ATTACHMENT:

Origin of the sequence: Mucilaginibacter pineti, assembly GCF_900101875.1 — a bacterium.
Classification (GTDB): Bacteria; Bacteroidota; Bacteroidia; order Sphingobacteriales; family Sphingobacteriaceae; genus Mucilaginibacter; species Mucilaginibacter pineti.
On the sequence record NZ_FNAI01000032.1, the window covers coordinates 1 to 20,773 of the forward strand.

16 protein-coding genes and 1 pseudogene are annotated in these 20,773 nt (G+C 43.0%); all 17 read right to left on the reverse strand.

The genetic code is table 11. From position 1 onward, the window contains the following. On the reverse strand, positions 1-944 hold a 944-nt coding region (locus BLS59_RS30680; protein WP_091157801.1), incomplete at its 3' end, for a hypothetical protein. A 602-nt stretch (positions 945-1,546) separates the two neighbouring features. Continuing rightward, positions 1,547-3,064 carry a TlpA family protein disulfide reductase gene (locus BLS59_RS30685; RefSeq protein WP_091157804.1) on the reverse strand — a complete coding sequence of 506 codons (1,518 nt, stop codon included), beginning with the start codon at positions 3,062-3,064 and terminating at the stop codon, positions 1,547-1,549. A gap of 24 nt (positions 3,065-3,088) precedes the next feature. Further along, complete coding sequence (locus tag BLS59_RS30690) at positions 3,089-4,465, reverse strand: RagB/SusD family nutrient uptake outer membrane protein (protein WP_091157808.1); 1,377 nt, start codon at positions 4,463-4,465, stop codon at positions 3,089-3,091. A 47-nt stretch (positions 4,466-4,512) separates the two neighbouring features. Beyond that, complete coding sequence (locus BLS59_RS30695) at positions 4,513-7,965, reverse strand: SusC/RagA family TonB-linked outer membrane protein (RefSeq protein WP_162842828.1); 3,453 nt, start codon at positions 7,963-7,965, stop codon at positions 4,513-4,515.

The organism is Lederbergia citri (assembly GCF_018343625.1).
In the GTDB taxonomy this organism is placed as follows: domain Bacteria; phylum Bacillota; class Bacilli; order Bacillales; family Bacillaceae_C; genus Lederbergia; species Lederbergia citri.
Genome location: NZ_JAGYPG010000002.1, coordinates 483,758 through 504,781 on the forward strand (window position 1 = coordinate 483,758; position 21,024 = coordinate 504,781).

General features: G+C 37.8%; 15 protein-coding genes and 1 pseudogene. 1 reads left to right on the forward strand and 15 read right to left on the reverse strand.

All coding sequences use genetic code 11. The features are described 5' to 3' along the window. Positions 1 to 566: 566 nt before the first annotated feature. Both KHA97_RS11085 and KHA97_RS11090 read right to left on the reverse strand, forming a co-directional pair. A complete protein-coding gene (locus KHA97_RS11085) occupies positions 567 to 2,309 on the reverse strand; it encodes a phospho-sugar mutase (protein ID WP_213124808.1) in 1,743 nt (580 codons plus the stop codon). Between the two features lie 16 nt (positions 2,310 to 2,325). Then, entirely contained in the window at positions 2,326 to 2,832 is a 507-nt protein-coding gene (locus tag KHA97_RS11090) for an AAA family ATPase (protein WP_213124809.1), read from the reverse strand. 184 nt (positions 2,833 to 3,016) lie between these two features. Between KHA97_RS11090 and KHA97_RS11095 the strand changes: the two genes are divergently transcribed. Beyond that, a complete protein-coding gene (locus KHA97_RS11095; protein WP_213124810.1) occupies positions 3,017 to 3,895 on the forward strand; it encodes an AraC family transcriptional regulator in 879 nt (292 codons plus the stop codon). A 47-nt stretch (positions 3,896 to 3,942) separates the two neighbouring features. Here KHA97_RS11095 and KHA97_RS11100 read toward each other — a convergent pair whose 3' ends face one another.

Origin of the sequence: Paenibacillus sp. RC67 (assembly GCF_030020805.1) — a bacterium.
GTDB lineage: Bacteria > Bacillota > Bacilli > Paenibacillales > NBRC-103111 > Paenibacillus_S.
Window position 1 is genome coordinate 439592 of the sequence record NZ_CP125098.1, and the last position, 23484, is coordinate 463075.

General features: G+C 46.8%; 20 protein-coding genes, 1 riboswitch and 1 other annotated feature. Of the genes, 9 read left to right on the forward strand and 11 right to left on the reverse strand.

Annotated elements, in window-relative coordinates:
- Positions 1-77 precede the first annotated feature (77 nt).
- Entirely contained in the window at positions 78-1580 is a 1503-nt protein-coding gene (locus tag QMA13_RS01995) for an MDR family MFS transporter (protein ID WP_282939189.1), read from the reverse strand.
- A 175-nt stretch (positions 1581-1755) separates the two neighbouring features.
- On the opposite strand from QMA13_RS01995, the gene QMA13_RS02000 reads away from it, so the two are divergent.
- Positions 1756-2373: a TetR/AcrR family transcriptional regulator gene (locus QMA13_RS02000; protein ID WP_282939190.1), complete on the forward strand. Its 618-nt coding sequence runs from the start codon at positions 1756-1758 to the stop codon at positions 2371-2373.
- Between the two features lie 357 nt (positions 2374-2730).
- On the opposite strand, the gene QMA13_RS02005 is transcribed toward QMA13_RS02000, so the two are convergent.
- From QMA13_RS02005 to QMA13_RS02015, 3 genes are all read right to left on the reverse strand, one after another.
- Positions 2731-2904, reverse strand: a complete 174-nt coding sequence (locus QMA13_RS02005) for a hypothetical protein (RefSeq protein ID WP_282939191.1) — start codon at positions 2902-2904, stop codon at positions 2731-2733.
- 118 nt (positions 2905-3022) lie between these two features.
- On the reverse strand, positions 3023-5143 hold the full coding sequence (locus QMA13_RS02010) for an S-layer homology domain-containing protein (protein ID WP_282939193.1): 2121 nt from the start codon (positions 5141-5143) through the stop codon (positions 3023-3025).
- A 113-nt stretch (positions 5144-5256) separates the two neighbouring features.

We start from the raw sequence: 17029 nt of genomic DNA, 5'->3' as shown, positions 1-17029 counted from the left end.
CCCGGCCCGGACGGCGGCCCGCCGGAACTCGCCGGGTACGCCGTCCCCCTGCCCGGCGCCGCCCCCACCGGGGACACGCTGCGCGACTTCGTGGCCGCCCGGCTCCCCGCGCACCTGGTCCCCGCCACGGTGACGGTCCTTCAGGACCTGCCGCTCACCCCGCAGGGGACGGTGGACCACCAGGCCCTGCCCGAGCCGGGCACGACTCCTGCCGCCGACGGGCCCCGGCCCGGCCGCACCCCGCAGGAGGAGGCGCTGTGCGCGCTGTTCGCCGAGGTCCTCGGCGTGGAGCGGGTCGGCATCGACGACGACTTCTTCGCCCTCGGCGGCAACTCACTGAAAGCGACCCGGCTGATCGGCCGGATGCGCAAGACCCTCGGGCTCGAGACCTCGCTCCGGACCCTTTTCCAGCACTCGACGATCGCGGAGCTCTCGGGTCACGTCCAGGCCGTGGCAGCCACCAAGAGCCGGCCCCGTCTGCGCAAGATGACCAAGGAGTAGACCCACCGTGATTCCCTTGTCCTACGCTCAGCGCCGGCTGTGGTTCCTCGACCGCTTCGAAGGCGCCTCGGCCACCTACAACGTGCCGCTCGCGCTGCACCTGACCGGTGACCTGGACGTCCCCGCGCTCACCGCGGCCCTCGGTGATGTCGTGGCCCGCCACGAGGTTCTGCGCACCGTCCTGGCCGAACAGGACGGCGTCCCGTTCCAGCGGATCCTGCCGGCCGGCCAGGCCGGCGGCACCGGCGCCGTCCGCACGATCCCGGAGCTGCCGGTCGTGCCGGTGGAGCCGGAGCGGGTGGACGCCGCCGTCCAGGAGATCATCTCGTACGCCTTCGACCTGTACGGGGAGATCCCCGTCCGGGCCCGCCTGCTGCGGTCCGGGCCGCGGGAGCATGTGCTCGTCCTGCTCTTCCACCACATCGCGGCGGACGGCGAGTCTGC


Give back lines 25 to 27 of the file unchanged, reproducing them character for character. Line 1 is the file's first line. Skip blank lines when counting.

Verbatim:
- 118 nt (positions 2905-3022) lie between these two features.
- On the reverse strand, positions 3023-5143 hold the full coding sequence (locus QMA13_RS02010) for an S-layer homology domain-containing protein (protein ID WP_282939193.1): 2121 nt from the start codon (positions 5141-5143) through the stop codon (positions 3023-3025).
- A 113-nt stretch (positions 5144-5256) separates the two neighbouring features.